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Exert from a lecture given by John at the UC Berkeley Botanical Gardens
Trees and Tones - Wooden Instrument Traditions: Guitars

Top Cedar

The most I generally know about the woods whose potential I coax into musical expression is the general areas of the world they may come from, and their last known address. This Brazilian rosewood came from Brazil. This spruce from Europe. I may remember that this rosewood I got in Pawtucket, R.I. in 1973, the remains of stock used in baseboards for a mansion in Newport. Or this spruce was from a violin maker who showed up at the Carmel Classic Guitar festival in 1979, but that’s about it.  This tree is different.

The one thing I do know about all my tops is the minimum age of the tree from which it came. As any schoolchild knows, or used to know, all you have to do is count the grain lines. The top cut from this tree has at least 650, which means that along about 1288, when a 34 year old Marco Polo was in Asia with his father and uncle, thousands of miles away in the Northern Oregon Coast Range, a western red cedar shoot poked through the forest floor and began converting carbon dioxide, sunlight and water into organic compounds and oxygen, the basis for all life on earth.


It was at least 300 years before the birth of Bach. It slowly sent out roots to join its neighbors, and settled into its place on the earth. It would be undisturbed and thriving in the forest for over 6 centuries. The respectful Tillamook tribe joining it in the 15th century, the less so Americans in the early 19th century.
By looking at the widths of the grain lines we can see it going through periods of draught and deluge, and can use these same grains as a human timeline of events happening far away. You can mark where, in 1596 Shakespeare completes Romeo and Juliette, 1685 Bach’s birthday, 1775 the American Revolution, 1875 The first Kentucky Derby, and in 1920, women in the U.S.A. finally get the vote. Sometime between 1933 and 1951, possibly around the death of Freud in London, the tree’s life was extinguished.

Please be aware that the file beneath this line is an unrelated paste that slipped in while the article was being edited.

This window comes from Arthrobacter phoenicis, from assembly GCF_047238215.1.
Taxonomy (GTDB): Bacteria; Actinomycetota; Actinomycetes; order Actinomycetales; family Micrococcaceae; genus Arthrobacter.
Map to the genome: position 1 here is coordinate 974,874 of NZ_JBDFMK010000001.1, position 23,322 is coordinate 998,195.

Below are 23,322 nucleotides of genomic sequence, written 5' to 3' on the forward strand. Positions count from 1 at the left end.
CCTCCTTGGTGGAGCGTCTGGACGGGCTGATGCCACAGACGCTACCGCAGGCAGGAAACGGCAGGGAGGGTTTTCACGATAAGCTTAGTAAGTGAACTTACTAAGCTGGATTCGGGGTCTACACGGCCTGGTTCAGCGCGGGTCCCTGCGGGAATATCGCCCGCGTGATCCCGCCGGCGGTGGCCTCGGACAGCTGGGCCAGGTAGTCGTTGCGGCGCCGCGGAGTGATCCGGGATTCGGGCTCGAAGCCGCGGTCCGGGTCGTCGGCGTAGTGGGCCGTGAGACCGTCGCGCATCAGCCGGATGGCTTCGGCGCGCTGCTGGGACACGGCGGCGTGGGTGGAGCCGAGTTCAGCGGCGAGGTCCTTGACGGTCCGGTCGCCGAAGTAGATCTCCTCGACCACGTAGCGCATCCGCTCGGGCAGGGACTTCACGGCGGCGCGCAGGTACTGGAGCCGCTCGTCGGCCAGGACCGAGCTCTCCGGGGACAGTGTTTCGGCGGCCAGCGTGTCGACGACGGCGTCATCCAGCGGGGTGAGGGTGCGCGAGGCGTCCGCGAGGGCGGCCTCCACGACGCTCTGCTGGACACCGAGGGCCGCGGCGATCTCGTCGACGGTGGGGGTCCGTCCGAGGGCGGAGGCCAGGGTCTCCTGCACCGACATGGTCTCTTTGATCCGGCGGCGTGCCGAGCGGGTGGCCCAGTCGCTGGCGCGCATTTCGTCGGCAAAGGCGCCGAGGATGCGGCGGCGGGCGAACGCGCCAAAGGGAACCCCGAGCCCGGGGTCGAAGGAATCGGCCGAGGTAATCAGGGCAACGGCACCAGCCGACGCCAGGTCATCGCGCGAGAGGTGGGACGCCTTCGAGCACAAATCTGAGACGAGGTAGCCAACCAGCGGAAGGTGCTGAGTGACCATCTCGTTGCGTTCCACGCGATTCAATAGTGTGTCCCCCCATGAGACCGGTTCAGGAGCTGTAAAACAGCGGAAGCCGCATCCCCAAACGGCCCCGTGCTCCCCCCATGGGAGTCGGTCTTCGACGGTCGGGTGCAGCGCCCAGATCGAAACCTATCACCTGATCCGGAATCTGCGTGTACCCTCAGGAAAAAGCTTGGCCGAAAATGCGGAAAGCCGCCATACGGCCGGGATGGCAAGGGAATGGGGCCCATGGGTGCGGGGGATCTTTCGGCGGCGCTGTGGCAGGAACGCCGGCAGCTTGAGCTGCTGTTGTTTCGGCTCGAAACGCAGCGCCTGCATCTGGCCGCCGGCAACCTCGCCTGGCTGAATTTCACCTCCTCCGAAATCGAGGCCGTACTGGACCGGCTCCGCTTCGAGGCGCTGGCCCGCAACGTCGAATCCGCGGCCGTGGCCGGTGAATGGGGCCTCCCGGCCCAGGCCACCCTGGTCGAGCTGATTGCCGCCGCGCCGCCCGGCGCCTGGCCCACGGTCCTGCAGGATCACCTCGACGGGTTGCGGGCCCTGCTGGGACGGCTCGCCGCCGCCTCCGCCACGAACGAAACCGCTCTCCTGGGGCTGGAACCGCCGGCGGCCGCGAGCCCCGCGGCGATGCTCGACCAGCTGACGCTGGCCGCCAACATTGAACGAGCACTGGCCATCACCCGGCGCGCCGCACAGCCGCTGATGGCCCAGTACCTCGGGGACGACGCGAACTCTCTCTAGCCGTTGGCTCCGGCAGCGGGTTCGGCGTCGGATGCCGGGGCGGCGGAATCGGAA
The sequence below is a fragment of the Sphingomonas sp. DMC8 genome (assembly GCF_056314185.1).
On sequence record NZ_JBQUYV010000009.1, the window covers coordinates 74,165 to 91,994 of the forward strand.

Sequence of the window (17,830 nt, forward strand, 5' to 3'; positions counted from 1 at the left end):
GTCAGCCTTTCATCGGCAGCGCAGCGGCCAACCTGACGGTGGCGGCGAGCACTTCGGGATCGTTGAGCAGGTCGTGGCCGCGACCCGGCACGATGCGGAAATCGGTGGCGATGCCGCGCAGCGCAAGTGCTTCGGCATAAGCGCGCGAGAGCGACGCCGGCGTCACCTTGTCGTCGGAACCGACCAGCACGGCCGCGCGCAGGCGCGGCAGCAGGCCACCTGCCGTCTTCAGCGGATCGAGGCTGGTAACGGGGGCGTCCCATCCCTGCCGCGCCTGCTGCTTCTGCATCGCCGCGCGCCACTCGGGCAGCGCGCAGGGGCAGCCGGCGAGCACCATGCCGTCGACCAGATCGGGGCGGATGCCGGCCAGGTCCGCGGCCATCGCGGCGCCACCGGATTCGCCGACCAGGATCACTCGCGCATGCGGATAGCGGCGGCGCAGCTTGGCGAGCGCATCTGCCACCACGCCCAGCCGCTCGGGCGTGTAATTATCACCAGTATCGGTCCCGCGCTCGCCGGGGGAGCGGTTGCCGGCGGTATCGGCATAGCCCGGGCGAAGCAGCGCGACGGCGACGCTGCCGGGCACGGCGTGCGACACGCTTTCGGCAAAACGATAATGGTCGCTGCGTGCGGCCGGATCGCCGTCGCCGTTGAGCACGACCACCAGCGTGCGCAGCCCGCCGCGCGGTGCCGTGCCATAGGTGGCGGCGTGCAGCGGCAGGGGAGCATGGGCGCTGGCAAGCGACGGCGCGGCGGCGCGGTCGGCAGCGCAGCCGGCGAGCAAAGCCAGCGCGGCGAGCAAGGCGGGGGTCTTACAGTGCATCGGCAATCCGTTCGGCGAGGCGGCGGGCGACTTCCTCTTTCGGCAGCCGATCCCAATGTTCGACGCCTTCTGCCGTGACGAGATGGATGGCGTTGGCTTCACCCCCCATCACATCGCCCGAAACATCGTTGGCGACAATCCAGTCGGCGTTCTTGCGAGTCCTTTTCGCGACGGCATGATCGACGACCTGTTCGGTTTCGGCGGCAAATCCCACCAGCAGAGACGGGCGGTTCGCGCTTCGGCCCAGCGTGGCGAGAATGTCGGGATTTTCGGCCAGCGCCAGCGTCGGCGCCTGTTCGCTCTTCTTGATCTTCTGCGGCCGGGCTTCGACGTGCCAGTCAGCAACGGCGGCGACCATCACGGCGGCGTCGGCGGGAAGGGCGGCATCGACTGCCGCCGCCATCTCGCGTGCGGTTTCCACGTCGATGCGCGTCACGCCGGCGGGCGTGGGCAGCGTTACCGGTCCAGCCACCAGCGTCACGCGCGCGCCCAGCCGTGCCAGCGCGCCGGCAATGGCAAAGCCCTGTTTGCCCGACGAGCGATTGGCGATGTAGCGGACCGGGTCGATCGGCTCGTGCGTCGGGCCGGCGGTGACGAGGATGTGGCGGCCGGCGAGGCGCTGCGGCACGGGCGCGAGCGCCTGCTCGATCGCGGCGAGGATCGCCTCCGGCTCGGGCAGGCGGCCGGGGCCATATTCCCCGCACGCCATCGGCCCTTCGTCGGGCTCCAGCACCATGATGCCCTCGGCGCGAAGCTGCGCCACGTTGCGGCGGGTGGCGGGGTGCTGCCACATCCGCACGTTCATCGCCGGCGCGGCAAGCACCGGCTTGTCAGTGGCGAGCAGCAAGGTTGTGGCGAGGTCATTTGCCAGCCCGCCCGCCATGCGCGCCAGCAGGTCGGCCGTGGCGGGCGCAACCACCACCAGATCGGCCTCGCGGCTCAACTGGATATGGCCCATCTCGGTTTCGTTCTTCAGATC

The Tillamook Burn, a series of fires from 1933 to 1951, two started by loggers and one by a discarded cigarette, burned 350,00 acres. Our tree, scarred but standing, ceased to grow. Some timber salvage occurred, but when a retired logger entered the forest in the mid 70’s, cutoffs from the decay resistant cedar were still there, intact, air dried for 40 years.


The logger, Lachlan Doherty, stopped by my friend Jeff’s shop in Portland. He wanted a fine steel string guitar and asked if Jeff was interested in some old growth instrument grade western red cedar and Sitka spruce. He was. Lachlan located the trees, cut them into bolts (large wedge shaped sections as long as guitar tops), backpacked them to his truck on the logging road, and drove them to Jeff, who traded him one of his guitars for a pickup truck load of timber.


Jeff sold a bunch of bolts to me, where they sat around for a few years. I decided that my cedar guitars pretty much sounded like my spruce guitars, and, since I preferred working with spruce, I’d sell the cedar to a wood cutter, who only wanted the most uniform material. Now, makers and players were a bit more anal retentive then than now, and didn’t want stuff with varying grain patterns and colors ( which I love), so I kept the rest. I have a picture of me 40 years and 40 pounds ago with the wood in my shop, at the time in the basement of a music store in downtown Berkeley, Tupper and Reed.

About a dozen years ago I had a change of heart, had the bolts cut up, and began to build with cedar again. The resulting guitars surely sound to me very much like my babies, but do seem to bring something different to the table, especially with my latest designs.

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